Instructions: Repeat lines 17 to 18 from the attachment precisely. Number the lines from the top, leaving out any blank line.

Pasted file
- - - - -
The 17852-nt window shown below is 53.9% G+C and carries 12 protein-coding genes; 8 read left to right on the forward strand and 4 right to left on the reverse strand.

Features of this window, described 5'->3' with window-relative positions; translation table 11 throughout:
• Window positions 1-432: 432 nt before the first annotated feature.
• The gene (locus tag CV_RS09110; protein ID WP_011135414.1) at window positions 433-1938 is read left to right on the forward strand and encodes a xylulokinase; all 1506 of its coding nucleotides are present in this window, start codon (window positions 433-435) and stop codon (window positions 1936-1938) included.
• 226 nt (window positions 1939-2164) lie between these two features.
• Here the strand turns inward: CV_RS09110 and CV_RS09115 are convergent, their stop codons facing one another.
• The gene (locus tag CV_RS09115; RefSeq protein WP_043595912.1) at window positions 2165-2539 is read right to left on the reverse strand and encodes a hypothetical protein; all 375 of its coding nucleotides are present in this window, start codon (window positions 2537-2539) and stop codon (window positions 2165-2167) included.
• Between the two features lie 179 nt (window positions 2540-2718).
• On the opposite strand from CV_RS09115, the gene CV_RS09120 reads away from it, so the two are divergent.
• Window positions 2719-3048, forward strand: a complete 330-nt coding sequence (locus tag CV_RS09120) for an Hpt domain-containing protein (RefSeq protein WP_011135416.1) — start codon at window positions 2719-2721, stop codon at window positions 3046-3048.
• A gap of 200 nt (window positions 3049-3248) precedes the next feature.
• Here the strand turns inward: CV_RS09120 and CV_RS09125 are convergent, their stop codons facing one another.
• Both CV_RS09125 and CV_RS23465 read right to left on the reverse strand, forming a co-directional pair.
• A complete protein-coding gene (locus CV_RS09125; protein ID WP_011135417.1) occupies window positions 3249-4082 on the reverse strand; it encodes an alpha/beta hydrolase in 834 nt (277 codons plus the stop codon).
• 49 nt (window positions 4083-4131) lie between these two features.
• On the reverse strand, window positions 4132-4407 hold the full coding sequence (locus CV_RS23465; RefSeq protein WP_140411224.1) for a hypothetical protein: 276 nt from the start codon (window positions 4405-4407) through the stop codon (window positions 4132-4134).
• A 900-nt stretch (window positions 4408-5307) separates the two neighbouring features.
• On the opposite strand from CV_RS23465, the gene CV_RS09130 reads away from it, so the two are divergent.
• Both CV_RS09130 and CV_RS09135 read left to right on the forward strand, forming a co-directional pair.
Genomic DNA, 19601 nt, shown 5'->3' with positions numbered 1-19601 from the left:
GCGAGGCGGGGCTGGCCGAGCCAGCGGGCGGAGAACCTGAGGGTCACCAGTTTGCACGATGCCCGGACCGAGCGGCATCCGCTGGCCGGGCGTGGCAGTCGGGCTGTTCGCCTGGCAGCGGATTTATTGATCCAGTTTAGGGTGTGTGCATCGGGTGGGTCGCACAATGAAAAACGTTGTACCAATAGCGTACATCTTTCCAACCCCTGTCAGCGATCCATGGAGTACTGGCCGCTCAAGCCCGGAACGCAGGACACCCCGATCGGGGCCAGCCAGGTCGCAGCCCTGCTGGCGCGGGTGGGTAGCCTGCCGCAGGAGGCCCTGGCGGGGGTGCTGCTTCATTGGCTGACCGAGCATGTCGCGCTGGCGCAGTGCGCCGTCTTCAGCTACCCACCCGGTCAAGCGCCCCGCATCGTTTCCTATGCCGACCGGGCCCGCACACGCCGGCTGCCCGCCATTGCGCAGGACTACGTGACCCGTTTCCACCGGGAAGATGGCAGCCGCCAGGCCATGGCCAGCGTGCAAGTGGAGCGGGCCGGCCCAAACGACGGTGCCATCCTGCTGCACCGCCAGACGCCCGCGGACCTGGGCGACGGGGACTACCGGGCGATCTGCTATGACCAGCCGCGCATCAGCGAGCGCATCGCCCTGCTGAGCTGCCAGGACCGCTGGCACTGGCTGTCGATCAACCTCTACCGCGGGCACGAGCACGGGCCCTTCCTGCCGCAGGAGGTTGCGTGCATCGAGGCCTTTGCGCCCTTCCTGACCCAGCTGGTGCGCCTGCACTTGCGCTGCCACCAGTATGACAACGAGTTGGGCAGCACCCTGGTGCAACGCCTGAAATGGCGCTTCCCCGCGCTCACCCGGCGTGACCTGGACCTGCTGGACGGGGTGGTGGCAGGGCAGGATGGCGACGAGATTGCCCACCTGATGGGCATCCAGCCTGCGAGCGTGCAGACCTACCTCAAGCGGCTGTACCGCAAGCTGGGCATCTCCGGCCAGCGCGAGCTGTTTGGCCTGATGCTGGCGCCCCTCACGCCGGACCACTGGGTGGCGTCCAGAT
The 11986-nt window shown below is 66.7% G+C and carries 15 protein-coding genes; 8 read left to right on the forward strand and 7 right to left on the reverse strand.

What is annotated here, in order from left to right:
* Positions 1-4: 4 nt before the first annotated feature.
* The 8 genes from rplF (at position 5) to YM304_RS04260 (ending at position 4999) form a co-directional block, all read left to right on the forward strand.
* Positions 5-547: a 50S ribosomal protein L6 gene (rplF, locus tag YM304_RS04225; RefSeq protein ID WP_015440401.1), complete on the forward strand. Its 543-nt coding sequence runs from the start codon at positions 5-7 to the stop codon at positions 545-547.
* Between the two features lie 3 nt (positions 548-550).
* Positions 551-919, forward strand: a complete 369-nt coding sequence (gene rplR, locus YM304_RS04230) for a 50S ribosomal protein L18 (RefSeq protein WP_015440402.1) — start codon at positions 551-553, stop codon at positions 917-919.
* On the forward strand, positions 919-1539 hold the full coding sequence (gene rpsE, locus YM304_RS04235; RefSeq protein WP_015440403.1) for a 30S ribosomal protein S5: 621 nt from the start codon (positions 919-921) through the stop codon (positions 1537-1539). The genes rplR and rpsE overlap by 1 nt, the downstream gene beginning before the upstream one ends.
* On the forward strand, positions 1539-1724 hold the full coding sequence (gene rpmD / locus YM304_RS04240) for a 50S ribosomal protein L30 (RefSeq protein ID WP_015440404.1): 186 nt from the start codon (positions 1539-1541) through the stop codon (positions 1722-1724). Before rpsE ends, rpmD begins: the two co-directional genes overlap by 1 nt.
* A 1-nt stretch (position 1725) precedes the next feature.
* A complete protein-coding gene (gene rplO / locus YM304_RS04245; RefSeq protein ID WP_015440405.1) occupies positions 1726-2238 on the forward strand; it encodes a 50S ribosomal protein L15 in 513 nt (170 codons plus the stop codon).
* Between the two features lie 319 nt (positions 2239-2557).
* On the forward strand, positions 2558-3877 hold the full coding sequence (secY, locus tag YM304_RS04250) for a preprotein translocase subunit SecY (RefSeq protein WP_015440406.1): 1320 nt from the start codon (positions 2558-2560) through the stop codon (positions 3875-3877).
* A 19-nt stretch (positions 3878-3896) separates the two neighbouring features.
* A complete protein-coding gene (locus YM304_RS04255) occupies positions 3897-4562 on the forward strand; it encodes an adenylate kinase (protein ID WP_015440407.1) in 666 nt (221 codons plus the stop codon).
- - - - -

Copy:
• A 900-nt stretch (window positions 4408-5307) separates the two neighbouring features.
• On the opposite strand from CV_RS23465, the gene CV_RS09130 reads away from it, so the two are divergent.